The Reason of Revelation
May 25, 1998, Vol. 3, No. 36 • By PETER BERKOWITZ
It took twenty-five years to get around to this anthology on Jewish philosophy and theology -- perhaps because, even among many of his most devoted followers, Judaism has seldom been considered of fundamental importance to the thought of the political philosopher Leo Strauss. But now at last Kenneth Hart Green -- associate professor of religion at the University of Toronto and author of the 1993 study Jew and Philosopher: The Return to Maimonides in the Jewish Thought of Leo Strauss -- has gathered in one volume the evidence that Strauss took Jewish thought very seriously indeed. Jewish Philosophy and the Crisis of Modernity: Essays and Lectures in Modern Jewish Thought, one of five volumes in a SUNY Press series, The Jewish Writings of Leo Strauss, contains seventeen essays and lectures, all produced after 1945. The book finally demonstrates the centrality of Judaism for one of America's most influential teachers.
Strauss was born in Germany in 1899, sat in on the path-breaking seminars of the philosopher Martin Heidegger during the 1920s, left Germany in 1932 for France and then England, and, after arriving in the United States in 1938, joined numerous other emigre scholars at the New School for Social Research in New York City. In the 1950s and 1960s, at the peak of his career, he taught political science at the University of Chicago. There, a loyal band of students gathered around him, and many who attended his classes revered him as the wisest man they had ever met. He died in 1973, but he left a considerable number of students -- Straussians, as they have come to be called -- who went on to achieve distinction as scholars. Today, the students of those students of Strauss (and increasingly their own third-generation students) can be found at universities and colleges across the land.
In the academy, however, Straussians remain a discrete and insular minority in a determinedly hostile environment. According to the hostile consensus, Strauss's writings represent a perverse mix of ignorance, obscurity, and immorality. It is this charge of immorality that is particularly interesting. Until recently, the immorality of Strauss's teaching was held to be his conservatism and elitism. Lately, however, Strauss's critics have developed a new accusation: Far from being a conservative moralist, Strauss is, according to this new interpretation, a disciple of Nietzsche and a proponent in disguise of Nietzsche's radical critique of bourgeois morality. And even a fair number of Strauss's supporters -- Laurence Lampert, most outspoken among them -- have joined in this view that Strauss is, in all essentials, in agreement with Nietzsche.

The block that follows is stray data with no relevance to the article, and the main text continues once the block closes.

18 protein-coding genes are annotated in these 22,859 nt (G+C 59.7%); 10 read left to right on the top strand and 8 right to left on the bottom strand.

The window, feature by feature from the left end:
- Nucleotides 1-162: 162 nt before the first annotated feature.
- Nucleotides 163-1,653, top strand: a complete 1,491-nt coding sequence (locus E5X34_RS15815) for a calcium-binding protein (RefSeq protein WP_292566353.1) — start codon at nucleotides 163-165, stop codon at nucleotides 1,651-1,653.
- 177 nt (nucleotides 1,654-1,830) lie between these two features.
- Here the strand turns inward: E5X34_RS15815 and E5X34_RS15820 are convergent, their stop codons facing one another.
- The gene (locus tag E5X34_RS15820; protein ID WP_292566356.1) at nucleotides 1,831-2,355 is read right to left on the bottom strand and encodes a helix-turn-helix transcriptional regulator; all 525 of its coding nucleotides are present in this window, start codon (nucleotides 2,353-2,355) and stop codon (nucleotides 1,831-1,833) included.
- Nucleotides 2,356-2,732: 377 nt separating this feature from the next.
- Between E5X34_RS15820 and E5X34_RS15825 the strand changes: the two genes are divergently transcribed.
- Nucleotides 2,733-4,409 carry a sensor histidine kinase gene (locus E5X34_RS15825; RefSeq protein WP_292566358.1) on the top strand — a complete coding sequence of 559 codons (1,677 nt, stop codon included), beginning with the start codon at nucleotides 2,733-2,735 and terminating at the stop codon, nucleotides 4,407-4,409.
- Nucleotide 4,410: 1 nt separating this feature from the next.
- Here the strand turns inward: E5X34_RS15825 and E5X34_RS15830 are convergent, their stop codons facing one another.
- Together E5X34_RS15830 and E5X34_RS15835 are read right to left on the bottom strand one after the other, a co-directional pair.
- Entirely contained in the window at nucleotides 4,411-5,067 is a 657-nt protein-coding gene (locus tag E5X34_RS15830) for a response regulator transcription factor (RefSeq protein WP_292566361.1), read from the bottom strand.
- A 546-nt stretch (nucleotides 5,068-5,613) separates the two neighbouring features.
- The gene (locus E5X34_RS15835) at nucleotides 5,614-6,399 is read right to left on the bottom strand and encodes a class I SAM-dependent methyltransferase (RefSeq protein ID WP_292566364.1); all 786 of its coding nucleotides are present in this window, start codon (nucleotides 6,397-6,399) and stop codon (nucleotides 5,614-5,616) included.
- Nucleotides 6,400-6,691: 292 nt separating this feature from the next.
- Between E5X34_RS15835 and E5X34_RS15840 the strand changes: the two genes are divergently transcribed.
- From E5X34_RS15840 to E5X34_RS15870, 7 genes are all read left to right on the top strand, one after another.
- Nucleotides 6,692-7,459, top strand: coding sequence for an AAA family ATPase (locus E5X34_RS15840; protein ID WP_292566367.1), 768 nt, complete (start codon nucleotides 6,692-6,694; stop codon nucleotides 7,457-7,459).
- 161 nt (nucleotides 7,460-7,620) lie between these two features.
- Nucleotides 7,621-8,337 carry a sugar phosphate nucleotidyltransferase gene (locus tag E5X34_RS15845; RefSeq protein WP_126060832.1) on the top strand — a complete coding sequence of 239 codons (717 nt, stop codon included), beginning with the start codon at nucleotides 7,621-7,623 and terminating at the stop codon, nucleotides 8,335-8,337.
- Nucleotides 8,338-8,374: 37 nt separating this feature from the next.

It's certainly true that Strauss held Nietzsche in high esteem and understood himself to owe a substantial debt to the great German immoralist. In a letter to Karl Lowith, a friend from the days both had attended Heidegger's seminars, Strauss declared, "I can only say that Nietzsche so dominated and bewitched me between my twenty-second and thirtieth year, that I literally believed everything that I understood of him." Three decades later, Strauss produced the most autobiographical of his writings: a long preface to the 1965 English language translation of his first book, Spinoza's Critique of Religion, originally published in 1930 while Strauss was a research fellow in Jewish philosophy at the Academy for the Science of Judaism in Berlin and dedicated to the memory of Franz Rosenzweig. In that preface, Strauss credits Nietzsche with having seen with unrivaled clarity that the morality of modern liberalism derives from and depends upon biblical faith.
Throughout his writings Strauss adduces Nietzsche as a brilliant guide to the leveling impulse at work in the democratic spirit. And a few years before his death, Strauss published an essay on Nietzsche's Beyond Good and Evil in which he lauded the German philosopher's free-spirited skepticism as an inspiring model of philosophical exploration.
Nevertheless, those who view Strauss as a disciple of Nietzsche confuse abiding admiration with fundamental agreement. The result is to dishonor Strauss by suppressing the complexity of his judgment and the independence of his mind. In his letter to Lowith, Strauss not only indicates that after the age of thirty he broke free of Nietzsche's spell, but goes on to reproach Lowith for failing to see beyond Nietzsche's strengths to grasp the philosopher's failings: